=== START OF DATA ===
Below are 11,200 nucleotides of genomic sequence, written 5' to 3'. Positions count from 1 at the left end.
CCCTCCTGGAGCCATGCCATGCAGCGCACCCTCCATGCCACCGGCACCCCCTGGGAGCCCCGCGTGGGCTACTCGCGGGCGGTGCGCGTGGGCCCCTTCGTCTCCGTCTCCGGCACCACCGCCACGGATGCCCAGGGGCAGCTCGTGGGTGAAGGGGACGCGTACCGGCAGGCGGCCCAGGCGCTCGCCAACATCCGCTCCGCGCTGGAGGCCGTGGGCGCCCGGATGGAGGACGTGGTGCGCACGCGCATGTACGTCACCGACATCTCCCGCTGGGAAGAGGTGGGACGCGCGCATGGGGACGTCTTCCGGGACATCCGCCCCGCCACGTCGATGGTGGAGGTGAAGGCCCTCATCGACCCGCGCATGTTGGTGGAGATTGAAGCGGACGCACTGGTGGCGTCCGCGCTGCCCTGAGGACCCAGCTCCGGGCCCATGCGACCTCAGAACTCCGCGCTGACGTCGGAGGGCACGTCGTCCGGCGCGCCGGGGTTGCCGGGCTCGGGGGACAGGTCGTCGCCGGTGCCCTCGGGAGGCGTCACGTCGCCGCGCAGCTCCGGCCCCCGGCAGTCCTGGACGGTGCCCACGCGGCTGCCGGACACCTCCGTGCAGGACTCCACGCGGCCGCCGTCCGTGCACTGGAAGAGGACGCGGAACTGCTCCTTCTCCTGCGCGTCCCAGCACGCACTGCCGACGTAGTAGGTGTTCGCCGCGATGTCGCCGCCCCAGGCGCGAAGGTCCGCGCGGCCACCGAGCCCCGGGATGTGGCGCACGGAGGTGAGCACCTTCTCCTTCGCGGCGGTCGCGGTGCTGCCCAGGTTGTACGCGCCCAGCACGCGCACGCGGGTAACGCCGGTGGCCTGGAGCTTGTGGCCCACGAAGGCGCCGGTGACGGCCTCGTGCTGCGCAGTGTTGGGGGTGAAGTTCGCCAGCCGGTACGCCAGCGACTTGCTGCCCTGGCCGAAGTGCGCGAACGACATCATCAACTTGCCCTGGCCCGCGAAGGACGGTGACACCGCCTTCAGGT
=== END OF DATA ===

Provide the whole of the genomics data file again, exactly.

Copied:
Below are 11,200 nucleotides of genomic sequence, written 5' to 3'. Positions count from 1 at the left end.
CCCTCCTGGAGCCATGCCATGCAGCGCACCCTCCATGCCACCGGCACCCCCTGGGAGCCCCGCGTGGGCTACTCGCGGGCGGTGCGCGTGGGCCCCTTCGTCTCCGTCTCCGGCACCACCGCCACGGATGCCCAGGGGCAGCTCGTGGGTGAAGGGGACGCGTACCGGCAGGCGGCCCAGGCGCTCGCCAACATCCGCTCCGCGCTGGAGGCCGTGGGCGCCCGGATGGAGGACGTGGTGCGCACGCGCATGTACGTCACCGACATCTCCCGCTGGGAAGAGGTGGGACGCGCGCATGGGGACGTCTTCCGGGACATCCGCCCCGCCACGTCGATGGTGGAGGTGAAGGCCCTCATCGACCCGCGCATGTTGGTGGAGATTGAAGCGGACGCACTGGTGGCGTCCGCGCTGCCCTGAGGACCCAGCTCCGGGCCCATGCGACCTCAGAACTCCGCGCTGACGTCGGAGGGCACGTCGTCCGGCGCGCCGGGGTTGCCGGGCTCGGGGGACAGGTCGTCGCCGGTGCCCTCGGGAGGCGTCACGTCGCCGCGCAGCTCCGGCCCCCGGCAGTCCTGGACGGTGCCCACGCGGCTGCCGGACACCTCCGTGCAGGACTCCACGCGGCCGCCGTCCGTGCACTGGAAGAGGACGCGGAACTGCTCCTTCTCCTGCGCGTCCCAGCACGCACTGCCGACGTAGTAGGTGTTCGCCGCGATGTCGCCGCCCCAGGCGCGAAGGTCCGCGCGGCCACCGAGCCCCGGGATGTGGCGCACGGAGGTGAGCACCTTCTCCTTCGCGGCGGTCGCGGTGCTGCCCAGGTTGTACGCGCCCAGCACGCGCACGCGGGTAACGCCGGTGGCCTGGAGCTTGTGGCCCACGAAGGCGCCGGTGACGGCCTCGTGCTGCGCAGTGTTGGGGGTGAAGTTCGCCAGCCGGTACGCCAGCGACTTGCTGCCCTGGCCGAAGTGCGCGAACGACATCATCAACTTGCCCTGGCCCGCGAAGGACGGTGACACCGCCTTCAGGT